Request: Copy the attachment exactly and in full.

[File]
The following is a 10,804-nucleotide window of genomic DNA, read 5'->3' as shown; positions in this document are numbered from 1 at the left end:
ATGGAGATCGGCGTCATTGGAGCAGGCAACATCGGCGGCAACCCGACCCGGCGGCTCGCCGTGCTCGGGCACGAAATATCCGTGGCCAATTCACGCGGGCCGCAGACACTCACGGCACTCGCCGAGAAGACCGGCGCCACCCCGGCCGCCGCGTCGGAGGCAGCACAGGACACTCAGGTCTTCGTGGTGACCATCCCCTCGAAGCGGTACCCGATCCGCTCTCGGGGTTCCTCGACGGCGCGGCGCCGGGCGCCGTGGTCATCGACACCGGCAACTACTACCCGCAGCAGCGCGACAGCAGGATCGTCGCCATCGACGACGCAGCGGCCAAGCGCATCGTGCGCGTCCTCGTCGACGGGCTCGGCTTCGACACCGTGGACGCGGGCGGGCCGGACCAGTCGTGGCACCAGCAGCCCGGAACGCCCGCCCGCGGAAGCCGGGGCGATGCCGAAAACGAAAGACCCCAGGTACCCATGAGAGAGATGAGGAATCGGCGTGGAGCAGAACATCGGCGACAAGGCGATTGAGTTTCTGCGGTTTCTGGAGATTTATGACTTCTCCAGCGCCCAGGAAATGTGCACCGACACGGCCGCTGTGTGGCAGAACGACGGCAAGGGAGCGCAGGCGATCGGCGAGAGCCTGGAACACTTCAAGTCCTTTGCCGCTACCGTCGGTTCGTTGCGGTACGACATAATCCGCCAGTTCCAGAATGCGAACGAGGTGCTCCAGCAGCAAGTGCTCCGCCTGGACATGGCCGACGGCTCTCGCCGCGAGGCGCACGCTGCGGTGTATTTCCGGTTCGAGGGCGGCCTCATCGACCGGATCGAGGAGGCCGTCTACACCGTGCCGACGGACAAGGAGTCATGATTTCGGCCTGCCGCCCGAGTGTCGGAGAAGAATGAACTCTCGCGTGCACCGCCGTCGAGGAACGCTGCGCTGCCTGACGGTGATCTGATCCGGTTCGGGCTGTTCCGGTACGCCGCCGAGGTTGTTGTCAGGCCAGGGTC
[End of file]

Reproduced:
The following is a 10,804-nucleotide window of genomic DNA, read 5'->3' as shown; positions in this document are numbered from 1 at the left end:
ATGGAGATCGGCGTCATTGGAGCAGGCAACATCGGCGGCAACCCGACCCGGCGGCTCGCCGTGCTCGGGCACGAAATATCCGTGGCCAATTCACGCGGGCCGCAGACACTCACGGCACTCGCCGAGAAGACCGGCGCCACCCCGGCCGCCGCGTCGGAGGCAGCACAGGACACTCAGGTCTTCGTGGTGACCATCCCCTCGAAGCGGTACCCGATCCGCTCTCGGGGTTCCTCGACGGCGCGGCGCCGGGCGCCGTGGTCATCGACACCGGCAACTACTACCCGCAGCAGCGCGACAGCAGGATCGTCGCCATCGACGACGCAGCGGCCAAGCGCATCGTGCGCGTCCTCGTCGACGGGCTCGGCTTCGACACCGTGGACGCGGGCGGGCCGGACCAGTCGTGGCACCAGCAGCCCGGAACGCCCGCCCGCGGAAGCCGGGGCGATGCCGAAAACGAAAGACCCCAGGTACCCATGAGAGAGATGAGGAATCGGCGTGGAGCAGAACATCGGCGACAAGGCGATTGAGTTTCTGCGGTTTCTGGAGATTTATGACTTCTCCAGCGCCCAGGAAATGTGCACCGACACGGCCGCTGTGTGGCAGAACGACGGCAAGGGAGCGCAGGCGATCGGCGAGAGCCTGGAACACTTCAAGTCCTTTGCCGCTACCGTCGGTTCGTTGCGGTACGACATAATCCGCCAGTTCCAGAATGCGAACGAGGTGCTCCAGCAGCAAGTGCTCCGCCTGGACATGGCCGACGGCTCTCGCCGCGAGGCGCACGCTGCGGTGTATTTCCGGTTCGAGGGCGGCCTCATCGACCGGATCGAGGAGGCCGTCTACACCGTGCCGACGGACAAGGAGTCATGATTTCGGCCTGCCGCCCGAGTGTCGGAGAAGAATGAACTCTCGCGTGCACCGCCGTCGAGGAACGCTGCGCTGCCTGACGGTGATCTGATCCGGTTCGGGCTGTTCCGGTACGCCGCCGAGGTTGTTGTCAGGCCAGGGTC